Yet in reality, America is far less powerful than it appears. It certainly dwarfs any other state in terms of its military and economic assets; as Garton Ash notes, US military expenditure is ‘greater than that of the next eight largest military powers combined’. But arms alone do not necessarily equal global power. An empire also requires the moral authority and self-certainty to project that power. The USA, however, has become afflicted by a serious loss of nerve. Thus the only superpower on Earth appears hesitant about projecting its power on the international stage.

Throughout the conflict in Afghanistan, spiked has noted the incoherence and lack of conviction behind the war effort of a US administration that only seems comfortable fighting from 50,000 feet in the air. The same nervousness about direct engagement is now influencing US policy towards the Middle East. As with Afghanistan, the problem is not one of insuperable opposition; the notion that Ariel Sharon, premier of a tiny state, could really push poor little Colin Powell around is ridiculous. It is rather a case of the Americans lacking the internal will fully to commit themselves, for fear of the imagined consequences.

It might well suit the main drift of US foreign policy to be shot of their Israeli ‘friends’ altogether. But Washington is too scared of what might follow. Lacking the nerve to act decisively, it is content for now to make a public stand against Israeli aggression while looking for a compromise.

For their part, the Israelis would no doubt love to give two fingers to the USA and get on with crushing Palestinian resistance. But they are even more fearful of the long-term consequences of such a break. That is why, behind the scenes, they are making more concessions than media reports might suggest; as one US official hinted, Americans should not ‘base what we say only on what we see’ (5). However, the Israelis know they have to make a show of defiance, aware that to cave in too obviously now could signal the end of the road.

The result is that we are left with a theatrical public stand-off between the USA and Israel, the ambiguity of which suits both sides for now. How long it continues depends upon how far Israel is prepared to brazen it out, and how much more involvement the nervous White House is willing to risk. The one certainty is that the heightened levels of US and Western intervention in the conflict will make impossible any lasting resolution of the problems afflicting the peoples of the Middle East.

It has long been considered axiomatic that opponents of oppression should stand with the Palestinians against the Israeli state, and many of us feel an instinctive solidarity with the people on the receiving end of the military crackdown, regardless of the degraded politics of much of the Palestinian movement today.

However, while expressing that solidarity, it is also important to recognise how the debate about the Middle East has changed here in the West. Israel may still be a reactionary state – but there is nothing progressive about many of the anti-Israeli arguments now gaining popularity.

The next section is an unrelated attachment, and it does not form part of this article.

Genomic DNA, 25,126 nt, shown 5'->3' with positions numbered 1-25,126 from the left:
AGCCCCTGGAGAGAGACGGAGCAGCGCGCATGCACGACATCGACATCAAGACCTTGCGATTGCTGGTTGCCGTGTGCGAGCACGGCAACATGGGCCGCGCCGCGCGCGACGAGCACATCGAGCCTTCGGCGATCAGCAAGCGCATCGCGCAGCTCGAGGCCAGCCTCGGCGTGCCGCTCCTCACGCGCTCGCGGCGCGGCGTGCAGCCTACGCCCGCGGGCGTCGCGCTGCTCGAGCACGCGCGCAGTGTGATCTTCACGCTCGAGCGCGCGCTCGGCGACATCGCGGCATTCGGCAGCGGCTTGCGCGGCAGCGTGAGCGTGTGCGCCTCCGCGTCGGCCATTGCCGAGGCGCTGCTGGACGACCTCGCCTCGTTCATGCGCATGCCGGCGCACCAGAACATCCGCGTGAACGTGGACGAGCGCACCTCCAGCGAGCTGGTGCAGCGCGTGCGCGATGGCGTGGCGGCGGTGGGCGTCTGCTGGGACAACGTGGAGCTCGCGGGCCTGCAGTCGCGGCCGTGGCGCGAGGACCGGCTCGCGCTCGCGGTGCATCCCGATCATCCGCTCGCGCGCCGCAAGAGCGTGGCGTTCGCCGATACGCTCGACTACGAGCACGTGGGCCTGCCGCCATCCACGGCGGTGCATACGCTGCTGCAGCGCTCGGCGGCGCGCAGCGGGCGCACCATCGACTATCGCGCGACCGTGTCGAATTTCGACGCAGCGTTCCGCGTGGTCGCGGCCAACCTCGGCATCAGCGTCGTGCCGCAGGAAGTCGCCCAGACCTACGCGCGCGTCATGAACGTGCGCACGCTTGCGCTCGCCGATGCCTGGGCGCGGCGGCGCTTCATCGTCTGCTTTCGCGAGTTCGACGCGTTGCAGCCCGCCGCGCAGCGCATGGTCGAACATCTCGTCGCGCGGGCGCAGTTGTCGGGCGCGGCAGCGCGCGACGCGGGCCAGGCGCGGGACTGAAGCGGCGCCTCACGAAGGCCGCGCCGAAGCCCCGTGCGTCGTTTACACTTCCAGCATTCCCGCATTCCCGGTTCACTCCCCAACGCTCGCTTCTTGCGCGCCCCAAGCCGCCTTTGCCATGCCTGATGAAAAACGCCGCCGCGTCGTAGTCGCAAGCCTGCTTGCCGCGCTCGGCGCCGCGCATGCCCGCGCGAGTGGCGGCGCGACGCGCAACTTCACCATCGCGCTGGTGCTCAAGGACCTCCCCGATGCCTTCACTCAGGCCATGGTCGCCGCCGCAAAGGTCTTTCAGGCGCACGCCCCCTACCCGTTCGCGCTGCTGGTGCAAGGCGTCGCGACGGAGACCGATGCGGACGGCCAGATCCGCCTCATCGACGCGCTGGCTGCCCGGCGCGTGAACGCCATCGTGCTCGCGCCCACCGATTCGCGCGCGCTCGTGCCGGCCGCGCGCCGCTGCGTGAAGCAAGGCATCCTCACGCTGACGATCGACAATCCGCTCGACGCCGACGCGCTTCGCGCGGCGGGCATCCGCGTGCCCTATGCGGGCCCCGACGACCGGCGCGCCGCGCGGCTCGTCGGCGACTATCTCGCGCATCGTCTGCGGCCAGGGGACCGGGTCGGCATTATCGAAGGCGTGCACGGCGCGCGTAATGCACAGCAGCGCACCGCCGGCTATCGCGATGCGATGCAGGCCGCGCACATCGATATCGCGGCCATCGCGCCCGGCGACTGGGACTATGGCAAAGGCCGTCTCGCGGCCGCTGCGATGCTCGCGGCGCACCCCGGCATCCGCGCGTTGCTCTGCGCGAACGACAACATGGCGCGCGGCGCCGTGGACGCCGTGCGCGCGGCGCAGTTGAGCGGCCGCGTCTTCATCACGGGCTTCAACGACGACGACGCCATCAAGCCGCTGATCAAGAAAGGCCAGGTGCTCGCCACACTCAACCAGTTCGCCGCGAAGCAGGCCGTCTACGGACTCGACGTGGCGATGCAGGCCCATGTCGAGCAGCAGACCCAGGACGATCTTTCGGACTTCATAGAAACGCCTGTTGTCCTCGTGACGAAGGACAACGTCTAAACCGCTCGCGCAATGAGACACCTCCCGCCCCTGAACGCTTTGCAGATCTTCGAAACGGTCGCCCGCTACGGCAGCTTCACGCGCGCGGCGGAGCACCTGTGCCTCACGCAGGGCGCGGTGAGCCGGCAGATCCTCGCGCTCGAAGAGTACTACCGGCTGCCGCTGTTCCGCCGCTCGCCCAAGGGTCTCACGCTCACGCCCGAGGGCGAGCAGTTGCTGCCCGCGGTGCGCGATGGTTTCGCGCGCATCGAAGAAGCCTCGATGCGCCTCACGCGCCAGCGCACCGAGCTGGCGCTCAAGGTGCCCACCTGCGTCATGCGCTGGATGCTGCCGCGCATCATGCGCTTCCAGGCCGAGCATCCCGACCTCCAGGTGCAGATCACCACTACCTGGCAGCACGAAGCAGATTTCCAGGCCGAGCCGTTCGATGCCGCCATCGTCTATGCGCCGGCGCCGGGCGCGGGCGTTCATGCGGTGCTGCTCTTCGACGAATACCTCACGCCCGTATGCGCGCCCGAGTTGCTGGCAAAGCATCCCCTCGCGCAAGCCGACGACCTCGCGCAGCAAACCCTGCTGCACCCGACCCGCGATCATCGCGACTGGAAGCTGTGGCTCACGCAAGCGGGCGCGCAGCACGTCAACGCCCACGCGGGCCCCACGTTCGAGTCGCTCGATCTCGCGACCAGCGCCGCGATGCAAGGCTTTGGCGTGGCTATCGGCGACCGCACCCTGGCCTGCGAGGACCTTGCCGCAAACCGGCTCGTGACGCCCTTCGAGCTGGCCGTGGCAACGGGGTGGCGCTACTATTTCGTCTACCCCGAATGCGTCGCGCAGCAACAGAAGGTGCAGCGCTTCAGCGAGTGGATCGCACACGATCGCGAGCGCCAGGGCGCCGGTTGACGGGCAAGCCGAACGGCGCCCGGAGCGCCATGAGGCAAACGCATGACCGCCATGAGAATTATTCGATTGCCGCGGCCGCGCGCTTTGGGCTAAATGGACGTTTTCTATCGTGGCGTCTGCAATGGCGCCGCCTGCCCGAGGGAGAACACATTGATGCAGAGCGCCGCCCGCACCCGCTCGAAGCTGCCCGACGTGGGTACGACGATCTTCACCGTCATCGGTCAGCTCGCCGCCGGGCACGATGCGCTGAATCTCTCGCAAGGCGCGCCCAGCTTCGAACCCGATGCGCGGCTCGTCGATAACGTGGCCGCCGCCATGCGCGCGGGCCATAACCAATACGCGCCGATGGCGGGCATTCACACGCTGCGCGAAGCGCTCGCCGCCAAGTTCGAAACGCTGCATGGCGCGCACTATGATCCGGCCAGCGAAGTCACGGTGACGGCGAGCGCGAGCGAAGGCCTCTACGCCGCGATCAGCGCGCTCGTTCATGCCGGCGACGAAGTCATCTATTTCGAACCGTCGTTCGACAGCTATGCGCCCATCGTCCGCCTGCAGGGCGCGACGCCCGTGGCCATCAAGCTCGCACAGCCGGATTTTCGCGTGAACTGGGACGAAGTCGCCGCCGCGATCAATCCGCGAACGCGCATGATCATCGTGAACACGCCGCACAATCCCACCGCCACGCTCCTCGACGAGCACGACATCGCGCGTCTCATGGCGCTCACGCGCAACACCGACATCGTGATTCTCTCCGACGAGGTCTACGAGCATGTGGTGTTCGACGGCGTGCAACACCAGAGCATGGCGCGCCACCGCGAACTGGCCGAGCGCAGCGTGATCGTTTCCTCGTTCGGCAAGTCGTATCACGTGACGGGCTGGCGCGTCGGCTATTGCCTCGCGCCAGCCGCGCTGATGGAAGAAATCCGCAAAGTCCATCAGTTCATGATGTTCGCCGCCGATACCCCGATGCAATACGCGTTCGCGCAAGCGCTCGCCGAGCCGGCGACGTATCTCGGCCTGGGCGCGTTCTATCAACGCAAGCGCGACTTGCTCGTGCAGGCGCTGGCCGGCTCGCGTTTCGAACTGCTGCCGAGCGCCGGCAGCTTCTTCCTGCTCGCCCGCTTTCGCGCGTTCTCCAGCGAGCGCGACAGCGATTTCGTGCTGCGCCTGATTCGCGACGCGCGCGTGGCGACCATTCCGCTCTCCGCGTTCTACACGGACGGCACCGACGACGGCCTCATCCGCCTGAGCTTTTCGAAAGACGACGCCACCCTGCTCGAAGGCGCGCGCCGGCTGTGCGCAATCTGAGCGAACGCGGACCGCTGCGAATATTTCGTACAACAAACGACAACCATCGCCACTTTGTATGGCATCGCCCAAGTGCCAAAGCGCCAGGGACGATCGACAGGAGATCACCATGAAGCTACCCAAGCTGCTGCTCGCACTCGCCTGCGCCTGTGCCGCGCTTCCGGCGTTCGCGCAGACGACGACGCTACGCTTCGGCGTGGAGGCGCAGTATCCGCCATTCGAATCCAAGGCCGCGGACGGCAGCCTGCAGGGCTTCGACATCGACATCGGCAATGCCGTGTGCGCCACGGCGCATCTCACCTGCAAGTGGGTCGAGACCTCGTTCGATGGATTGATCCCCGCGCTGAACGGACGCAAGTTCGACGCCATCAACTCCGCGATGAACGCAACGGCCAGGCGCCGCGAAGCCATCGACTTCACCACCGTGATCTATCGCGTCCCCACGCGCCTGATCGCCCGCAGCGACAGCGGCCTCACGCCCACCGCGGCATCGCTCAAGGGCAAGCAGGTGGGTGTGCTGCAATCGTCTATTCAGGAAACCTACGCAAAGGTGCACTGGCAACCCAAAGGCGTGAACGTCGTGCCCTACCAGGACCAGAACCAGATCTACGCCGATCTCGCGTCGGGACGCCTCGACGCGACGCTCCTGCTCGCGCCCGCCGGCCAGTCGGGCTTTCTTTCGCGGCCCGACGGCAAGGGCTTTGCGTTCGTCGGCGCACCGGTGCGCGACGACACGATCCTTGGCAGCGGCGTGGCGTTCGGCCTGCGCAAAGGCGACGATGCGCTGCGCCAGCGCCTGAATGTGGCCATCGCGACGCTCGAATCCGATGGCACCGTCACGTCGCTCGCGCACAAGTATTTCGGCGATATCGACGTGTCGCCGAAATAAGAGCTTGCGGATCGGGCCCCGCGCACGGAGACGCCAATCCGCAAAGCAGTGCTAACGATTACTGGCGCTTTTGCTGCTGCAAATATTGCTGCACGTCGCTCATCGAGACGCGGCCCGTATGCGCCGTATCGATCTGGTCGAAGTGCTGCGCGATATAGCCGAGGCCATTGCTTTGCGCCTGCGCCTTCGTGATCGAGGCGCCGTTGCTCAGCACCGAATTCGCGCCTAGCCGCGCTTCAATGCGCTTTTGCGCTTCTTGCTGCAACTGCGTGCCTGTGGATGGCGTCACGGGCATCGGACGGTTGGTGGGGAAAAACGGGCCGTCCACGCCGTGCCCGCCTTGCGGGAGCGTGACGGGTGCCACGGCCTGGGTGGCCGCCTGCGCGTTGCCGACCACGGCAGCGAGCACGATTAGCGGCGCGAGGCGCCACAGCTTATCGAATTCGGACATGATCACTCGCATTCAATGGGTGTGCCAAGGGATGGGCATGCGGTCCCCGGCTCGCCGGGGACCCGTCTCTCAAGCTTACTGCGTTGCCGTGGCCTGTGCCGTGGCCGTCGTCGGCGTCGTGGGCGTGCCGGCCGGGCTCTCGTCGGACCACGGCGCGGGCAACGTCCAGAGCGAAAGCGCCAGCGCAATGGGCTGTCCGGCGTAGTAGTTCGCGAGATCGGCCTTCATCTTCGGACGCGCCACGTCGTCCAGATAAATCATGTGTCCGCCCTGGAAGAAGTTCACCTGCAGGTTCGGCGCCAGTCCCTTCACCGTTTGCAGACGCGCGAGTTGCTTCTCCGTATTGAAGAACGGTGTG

In the eyes of many today, Israel’s crime is to be the most forceful expression of Western values. The Israeli state is seen as a beachhead of Western civilisation in a hostile world. That used to be its greatest asset in winning international support. In the downbeat atmosphere of our times, however, Western civilisation has fallen into disrepute even within its own heartlands, and Israel’s image has suffered accordingly.

Particularly since 11 September, we have seen a rise in animosity towards Israel and the Jews around the world. This looks less like old-fashioned anti-Semitism than a kind of ersatz anti-imperialism, with Israel set up as the most hated symbol of the West. Thus the Israelis have been widely blamed for bringing about 11 September. Many in the West say that the Israelis provoked the terrorist attacks on America by oppressing the Palestinians (even though no link has been established between the Israeli-Palestinian conflict and the hijackers). Others, especially among Muslim communities in the West and around the world, accept without question wild claims that the Israelis themselves staged the 11 September attacks on New York and Washington.

A global consensus against Israel has taken shape among all those who hate Western society, drawing together an unlikely alliance of Islamic fundamentalists with the fashionable protestors of the anti-capitalist movement. So the 50 Western demonstrators who recently turned up at Yasser Arafat’s besieged Ramallah compound were drawn from the ranks of seasoned anti-globalisation protestors, somewhat bizarrely including José Bové, the French farmer who once famously smashed a McDonald’s storefront (6).

As we have argued elsewhere on spiked, Western society today is infected by a powerful sense of self-loathing and a rejection of its own political, social and economic achievements. Those sentiments are no more progressive when aimed against Israel as a symbol of the West, than when they are directed in an irrational campaign against, say, GM crops or the literature of Dead White Males.

The fact that we feel sympathy and solidarity with the plight of the Palestinians is no reason to endorse many of the reactionary arguments now masquerading as anti-imperialism. Populist anti-Israeli rhetoric is cheap, but it offers no solutions – especially when it ends with a demand for even more Western intervention in the affairs of the Middle East. The long-suffering peoples of the region deserve better than this moralistic posturing.

Mick Hume is editor of spiked, and is speaking at the spiked conference After 11 September: Fear and Loathing in the West, on Sunday 26 May at the Bishopsgate Institute in London. See here for full details.

Read on:

spiked-issue: After 11 September

The USA can’t help, by Brendan O’Neill

(1) Bush’s statement on the Middle East 4 April 2002, New York Times

(2) Breaking news: US media biased in Mideast coverage, Chicago Tribune, 8 April 2002

(3) Quoted in Breaking news: US media biased in Mideast coverage, Chicago Tribune, 8 April 2002

(4) The peril of too much power, 9 April 2002, New York Times

(5) Defiant Sharon losing support in White House, Washington Post, 11 April 2002

(6) Hawks in doves’ clothing, Slate, 8 April 2002

To enquire about republishing spiked’s content, a right to reply or to request a correction, please contact the managing editor, Viv Regan.

Topics Politics